Strange, deformed, and piercingly beautiful, the child acrobat Mignon sprang onto the public stage in 1795. No child at all, but a figment of Goethe’s fiction, Mignon appeared and reappeared in countless forms and guises over the next century. The meaning of this compelling creature is at the center of Carolyn Steedman’s book, a brilliant account of how nineteenth-century notions of childhood, like those expressed in the figure of Mignon, gave birth to the modern idea of a self.
During the nineteenth century, a change took place in the way people in Western societies understood themselves—the way they understood the self and how it came into being. Steedman tracks this development through changing attitudes about children and childhood as these appear in literature and law, medicine, science, and social history. Moving from the world of German fiction to that of child acrobats and “street arabs” in nineteenth-century Britain, from the theories of Freud to those of Foucault, she shows how the individual and personal history that a child embodied came to represent human “insideness.” Particularly important for understanding this change is the part that Freudian psychoanalysis played, between 1900 and 1920, in summarizing and reformulating the Victorian idea that the core of an individual’s psychic identity was his or her own lost past, or childhood.
Using the perspectives of social and cultural history, and the history of psychology and physiology, Strange Dislocations traces a search for the self, for a past that is lost and gone, and the ways in which, over the last hundred years, the lost vision has come to assume the form of a child.
Strange Dislocations illuminates several intriguing byways of Victorian popular culture. It also casts some provocative light on twentieth-century thinking. Ms. Steedman’s most interesting pages discuss how Sigmund Freud (a Victorian, after all) drew on contemporary notions of childhood, littleness, and loss in constructing his view of the unconscious, ‘the child at the heart of the theory,’ as well as at the heart of the psychoanalytic body.
Carolyn Steedman’s ambitious study maps literary, scientific, and social discourses of the nineteenth century that used the figure of the child to express the interior self… Strange Dislocations is an exciting and engaging book in its range, its methodology, and its subject matter. Its explorations of the psychic investments adults have in figures of the child, particularly the vulnerable girl-child at once graceful and inarticulate, provide valuable insights for those who wish to understand how nineteenth-century writers understood the child and themselves in relation to the child. Its depiction of historiography and psychoanalysis as methodologically similar shows admirable self-awareness… [This book] is an important part of an ongoing debate about the best ways to analyze hegemony on the behalf of the historically voiceless.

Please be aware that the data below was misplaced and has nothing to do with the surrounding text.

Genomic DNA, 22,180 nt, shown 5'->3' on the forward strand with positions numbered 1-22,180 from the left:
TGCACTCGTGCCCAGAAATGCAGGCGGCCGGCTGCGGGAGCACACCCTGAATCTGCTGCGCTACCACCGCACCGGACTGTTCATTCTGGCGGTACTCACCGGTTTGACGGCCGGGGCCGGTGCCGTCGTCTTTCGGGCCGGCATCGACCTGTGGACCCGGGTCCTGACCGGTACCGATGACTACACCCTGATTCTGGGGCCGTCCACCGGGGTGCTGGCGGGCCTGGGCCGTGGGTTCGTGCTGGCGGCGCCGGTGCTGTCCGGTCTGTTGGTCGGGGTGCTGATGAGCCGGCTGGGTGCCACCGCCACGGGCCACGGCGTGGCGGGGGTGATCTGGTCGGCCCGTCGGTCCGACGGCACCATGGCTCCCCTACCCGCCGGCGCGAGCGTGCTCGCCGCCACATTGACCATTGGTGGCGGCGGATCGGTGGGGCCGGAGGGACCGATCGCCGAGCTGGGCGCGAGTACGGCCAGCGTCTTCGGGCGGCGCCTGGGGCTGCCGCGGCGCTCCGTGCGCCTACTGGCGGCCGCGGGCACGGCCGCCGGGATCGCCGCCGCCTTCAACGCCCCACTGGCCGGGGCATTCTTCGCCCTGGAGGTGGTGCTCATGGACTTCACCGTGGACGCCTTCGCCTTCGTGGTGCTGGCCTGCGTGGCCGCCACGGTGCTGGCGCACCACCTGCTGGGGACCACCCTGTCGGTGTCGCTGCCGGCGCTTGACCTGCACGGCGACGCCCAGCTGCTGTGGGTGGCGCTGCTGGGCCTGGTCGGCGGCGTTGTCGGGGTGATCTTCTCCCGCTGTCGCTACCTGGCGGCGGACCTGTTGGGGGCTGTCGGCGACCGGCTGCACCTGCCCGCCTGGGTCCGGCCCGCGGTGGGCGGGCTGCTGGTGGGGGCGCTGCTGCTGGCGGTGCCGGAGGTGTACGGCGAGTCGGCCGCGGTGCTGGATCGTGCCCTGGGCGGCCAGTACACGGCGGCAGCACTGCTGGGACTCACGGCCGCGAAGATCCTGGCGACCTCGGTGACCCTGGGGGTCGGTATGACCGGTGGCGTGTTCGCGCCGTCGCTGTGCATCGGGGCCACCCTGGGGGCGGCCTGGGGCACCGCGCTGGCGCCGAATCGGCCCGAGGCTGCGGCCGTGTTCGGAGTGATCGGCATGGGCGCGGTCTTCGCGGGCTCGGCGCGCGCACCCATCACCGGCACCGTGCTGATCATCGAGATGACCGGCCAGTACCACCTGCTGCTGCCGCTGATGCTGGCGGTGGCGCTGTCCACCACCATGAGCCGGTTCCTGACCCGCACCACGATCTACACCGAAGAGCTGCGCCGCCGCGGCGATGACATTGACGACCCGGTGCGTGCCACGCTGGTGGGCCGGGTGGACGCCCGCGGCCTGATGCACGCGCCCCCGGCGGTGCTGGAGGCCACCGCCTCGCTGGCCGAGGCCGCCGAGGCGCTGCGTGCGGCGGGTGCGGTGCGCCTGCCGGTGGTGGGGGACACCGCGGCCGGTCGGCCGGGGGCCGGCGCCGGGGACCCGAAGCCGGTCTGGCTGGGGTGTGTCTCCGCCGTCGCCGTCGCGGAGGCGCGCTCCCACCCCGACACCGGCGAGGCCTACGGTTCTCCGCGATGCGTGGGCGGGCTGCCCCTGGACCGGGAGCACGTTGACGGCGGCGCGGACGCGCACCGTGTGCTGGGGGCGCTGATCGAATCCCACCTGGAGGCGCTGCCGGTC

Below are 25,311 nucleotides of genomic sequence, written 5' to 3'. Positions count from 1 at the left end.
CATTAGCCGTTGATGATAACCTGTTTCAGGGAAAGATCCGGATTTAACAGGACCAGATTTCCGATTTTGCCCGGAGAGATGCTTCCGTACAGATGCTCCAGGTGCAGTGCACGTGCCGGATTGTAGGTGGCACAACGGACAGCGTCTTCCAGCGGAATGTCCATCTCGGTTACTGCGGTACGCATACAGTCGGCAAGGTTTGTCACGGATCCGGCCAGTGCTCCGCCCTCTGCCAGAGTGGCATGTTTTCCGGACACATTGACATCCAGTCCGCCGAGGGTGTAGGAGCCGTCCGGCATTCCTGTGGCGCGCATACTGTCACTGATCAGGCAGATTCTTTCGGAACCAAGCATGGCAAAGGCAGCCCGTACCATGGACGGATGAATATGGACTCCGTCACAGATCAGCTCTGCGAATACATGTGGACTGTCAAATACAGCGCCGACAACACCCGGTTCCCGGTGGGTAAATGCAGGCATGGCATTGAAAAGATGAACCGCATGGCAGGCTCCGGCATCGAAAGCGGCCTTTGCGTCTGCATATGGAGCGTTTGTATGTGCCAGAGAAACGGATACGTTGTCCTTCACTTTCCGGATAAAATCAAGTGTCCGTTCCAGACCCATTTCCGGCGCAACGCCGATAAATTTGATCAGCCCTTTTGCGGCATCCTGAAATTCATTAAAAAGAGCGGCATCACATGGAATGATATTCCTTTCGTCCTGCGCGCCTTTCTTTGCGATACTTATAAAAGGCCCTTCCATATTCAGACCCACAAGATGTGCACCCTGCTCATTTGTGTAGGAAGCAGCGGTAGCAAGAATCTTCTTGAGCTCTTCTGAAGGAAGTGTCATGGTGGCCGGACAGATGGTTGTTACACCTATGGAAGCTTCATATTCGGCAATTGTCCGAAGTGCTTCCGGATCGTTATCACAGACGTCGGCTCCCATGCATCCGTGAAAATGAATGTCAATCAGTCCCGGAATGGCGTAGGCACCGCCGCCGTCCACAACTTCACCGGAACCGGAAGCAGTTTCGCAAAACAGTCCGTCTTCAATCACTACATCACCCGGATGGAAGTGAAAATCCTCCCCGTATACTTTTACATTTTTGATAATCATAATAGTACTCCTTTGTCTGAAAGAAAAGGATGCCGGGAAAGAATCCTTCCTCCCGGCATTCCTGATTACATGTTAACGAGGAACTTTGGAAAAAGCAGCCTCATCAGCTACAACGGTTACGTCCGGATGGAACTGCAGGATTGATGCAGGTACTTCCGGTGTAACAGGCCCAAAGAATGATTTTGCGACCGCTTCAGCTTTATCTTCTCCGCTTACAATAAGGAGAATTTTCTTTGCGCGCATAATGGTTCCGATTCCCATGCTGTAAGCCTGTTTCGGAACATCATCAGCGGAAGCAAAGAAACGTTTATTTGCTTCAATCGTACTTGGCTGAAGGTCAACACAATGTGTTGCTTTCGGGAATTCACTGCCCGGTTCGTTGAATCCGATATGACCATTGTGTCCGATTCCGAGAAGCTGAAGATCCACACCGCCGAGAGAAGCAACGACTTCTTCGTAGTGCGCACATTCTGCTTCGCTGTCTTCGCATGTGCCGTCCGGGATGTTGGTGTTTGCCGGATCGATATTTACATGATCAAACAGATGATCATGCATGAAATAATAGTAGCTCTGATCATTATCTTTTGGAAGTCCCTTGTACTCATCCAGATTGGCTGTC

This is a remarkable book. It is both intellectually ambitious and subtly, ingeniously written…and I am frankly enamored of the central drive of the book which is to somehow move beyond words, to argue the historical, extra-linguistic reality of the phenomenon of the Mignon child-figure, of the movement through an idea of childhood to the development of the whole modern assumption of personal identity.
Through her analysis, a very specific pattern emerges, one that describes a troubled relationship between adulthood and its past, between the voyeuristic gaze and projection of its desires…the subject, performing child and the question of interiority, was fascinating for the nineteenth century, and it still is for us today.
This remarkable book roams creatively across the borderlands of normal history. By tracking images of the child and understandings of childhood through the nineteenth century, Carolyn Steedman not only builds an original argument about modern constructions of the self, of history, and of the forms of social cognition, but opens up a rich landscape of social, cultural, and intellectual analysis. Strange Dislocations is the latest work of a rare and outstanding historian.
- 254 pages
- 6 x 9-1/4 inches
- Harvard University Press
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